After a winter hiatus from hosting Grow Your Own, I am back to work on it. Our family had quite a school year and it looks like things may finally settle down to a more sustainable pace, though I’m not sure it will ever be as relaxed as it was before the boys started school. While managing all the various therapies for their needs this year, I’ve met myself coming and going, a small taste of the busy future teen years, though thankfully that is still a little while away. My friends Nate and Annie (House of Annie) were so helpful and did a beautiful job keeping things going for Grow Your Own, and I can’t thank them enough for all their help.
Though May seems early for garden season in the United States, there are a number of cool weather vegetables, herbs, and flowers (yes, flowers) to work with and you’ll see some of those highlighted here. Thanks to my friends who participated in May, and we hope you feel inspired to join us in the coming months.
If you are new to Grow Your Own, please visit the Grow Your Own page to learn more about the event. Even if this is your first year to garden, forage, hunt (that includes fishing), or raise your own animals, all are welcome! I am hosting the June event and the deadline for posts is June 30th. Please send your post information to me at andreasrecipesgyo AT gmail DOT com. Anyone who participates is also eligible to host the event, so send me an email if you are interested and we’ll sign you up!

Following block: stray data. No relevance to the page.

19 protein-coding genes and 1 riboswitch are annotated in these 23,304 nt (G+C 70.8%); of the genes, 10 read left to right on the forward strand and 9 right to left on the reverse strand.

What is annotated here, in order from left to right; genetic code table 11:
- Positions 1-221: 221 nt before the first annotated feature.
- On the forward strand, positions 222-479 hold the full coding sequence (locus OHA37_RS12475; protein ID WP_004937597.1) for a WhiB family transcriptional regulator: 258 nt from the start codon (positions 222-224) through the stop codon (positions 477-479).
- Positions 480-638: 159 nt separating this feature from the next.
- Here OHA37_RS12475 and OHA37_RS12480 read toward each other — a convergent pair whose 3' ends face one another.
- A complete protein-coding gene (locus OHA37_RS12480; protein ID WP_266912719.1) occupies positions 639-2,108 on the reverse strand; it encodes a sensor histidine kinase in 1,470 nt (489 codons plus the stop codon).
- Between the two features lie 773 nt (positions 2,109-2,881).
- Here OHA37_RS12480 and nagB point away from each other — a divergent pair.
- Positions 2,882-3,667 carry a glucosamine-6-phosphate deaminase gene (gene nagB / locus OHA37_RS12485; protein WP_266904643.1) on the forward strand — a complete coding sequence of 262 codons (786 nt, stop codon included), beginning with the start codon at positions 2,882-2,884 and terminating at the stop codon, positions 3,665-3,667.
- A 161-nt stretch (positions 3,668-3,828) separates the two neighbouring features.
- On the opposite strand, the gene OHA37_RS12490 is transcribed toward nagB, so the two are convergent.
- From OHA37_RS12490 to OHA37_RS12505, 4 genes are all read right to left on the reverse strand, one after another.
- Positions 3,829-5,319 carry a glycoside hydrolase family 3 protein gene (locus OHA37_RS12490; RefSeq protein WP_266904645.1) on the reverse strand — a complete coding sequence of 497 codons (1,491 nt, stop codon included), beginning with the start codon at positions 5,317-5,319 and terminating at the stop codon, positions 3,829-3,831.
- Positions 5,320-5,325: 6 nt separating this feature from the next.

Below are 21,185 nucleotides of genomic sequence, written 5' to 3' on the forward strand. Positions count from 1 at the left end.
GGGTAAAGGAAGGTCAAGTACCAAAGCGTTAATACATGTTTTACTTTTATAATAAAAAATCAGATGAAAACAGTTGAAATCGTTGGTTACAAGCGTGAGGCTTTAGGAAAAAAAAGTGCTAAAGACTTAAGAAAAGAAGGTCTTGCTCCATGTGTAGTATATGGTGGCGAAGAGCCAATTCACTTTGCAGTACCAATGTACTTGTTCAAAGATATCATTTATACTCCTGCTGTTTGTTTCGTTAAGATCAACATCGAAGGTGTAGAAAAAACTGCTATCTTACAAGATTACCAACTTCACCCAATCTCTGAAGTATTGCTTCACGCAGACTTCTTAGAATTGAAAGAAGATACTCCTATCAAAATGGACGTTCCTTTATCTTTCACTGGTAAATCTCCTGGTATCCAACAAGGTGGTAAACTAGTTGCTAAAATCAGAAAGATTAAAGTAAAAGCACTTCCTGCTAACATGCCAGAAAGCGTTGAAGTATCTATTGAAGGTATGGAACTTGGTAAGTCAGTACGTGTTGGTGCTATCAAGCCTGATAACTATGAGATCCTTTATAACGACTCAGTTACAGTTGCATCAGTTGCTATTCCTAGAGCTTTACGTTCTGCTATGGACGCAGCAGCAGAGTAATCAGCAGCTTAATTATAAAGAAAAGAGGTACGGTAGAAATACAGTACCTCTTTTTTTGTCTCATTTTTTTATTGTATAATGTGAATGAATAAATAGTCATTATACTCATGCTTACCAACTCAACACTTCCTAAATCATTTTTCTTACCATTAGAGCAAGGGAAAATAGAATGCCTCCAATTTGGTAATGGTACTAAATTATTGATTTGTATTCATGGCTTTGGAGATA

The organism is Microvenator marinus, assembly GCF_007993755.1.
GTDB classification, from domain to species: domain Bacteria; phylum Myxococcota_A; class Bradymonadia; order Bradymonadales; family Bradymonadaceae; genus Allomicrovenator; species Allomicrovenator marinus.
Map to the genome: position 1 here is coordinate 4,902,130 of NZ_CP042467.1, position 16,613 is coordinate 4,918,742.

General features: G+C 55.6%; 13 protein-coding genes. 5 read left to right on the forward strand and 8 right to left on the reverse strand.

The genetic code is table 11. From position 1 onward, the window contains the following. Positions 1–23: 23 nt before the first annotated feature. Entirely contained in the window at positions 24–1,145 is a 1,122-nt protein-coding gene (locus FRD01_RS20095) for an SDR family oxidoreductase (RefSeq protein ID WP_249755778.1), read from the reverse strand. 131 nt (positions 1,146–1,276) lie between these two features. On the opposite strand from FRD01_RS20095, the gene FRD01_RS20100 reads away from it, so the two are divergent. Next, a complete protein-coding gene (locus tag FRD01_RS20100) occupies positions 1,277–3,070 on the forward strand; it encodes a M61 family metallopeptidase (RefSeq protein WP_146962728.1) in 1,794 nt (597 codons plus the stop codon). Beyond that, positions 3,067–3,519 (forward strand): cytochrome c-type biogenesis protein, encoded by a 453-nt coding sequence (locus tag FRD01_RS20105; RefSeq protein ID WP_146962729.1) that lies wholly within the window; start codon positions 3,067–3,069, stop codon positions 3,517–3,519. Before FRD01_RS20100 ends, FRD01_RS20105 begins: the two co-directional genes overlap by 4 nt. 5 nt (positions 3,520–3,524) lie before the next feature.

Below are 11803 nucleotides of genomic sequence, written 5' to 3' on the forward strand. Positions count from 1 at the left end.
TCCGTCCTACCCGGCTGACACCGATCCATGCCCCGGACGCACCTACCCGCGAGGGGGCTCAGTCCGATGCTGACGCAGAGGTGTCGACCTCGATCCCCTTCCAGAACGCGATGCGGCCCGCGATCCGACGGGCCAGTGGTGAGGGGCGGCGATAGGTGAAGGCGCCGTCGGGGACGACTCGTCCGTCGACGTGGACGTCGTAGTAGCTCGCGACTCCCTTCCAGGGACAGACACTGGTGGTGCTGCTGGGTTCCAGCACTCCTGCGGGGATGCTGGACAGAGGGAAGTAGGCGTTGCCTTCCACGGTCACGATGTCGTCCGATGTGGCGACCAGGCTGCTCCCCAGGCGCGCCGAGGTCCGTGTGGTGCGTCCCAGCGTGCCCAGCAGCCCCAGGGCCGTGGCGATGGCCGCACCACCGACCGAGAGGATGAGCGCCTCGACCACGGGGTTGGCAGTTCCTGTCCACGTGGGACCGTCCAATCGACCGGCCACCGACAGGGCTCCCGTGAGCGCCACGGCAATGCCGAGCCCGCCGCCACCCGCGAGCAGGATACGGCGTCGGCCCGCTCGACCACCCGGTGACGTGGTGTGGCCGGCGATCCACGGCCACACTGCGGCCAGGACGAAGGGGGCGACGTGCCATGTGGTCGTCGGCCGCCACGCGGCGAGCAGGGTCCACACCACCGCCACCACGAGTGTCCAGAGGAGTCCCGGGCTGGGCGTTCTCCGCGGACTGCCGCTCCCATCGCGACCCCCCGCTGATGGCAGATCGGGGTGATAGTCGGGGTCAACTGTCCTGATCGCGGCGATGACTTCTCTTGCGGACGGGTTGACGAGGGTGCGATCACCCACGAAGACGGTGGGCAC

And now for the round-up. Click the images to visit the posts. (Presented in the order received.)
Gudrun’s artichoke plants look wonderful and inspire me to figure out how to grow some in pots in Virginia.
Nate and Annie gathered their curry leaves from a friend’s tree for this gorgeous dish. I recently spotted a curry plant at a local nursery and will have to investigate adding this aromatic plant to our garden so I can make this, too.
Leonie turned her roses into a beautiful syrup that she used later to make fizzy drinks. What a delicious idea for homegrown roses!
Our homegrown lavender made its way into a summery lemonade, in spite of the squirrels eating our strawberries.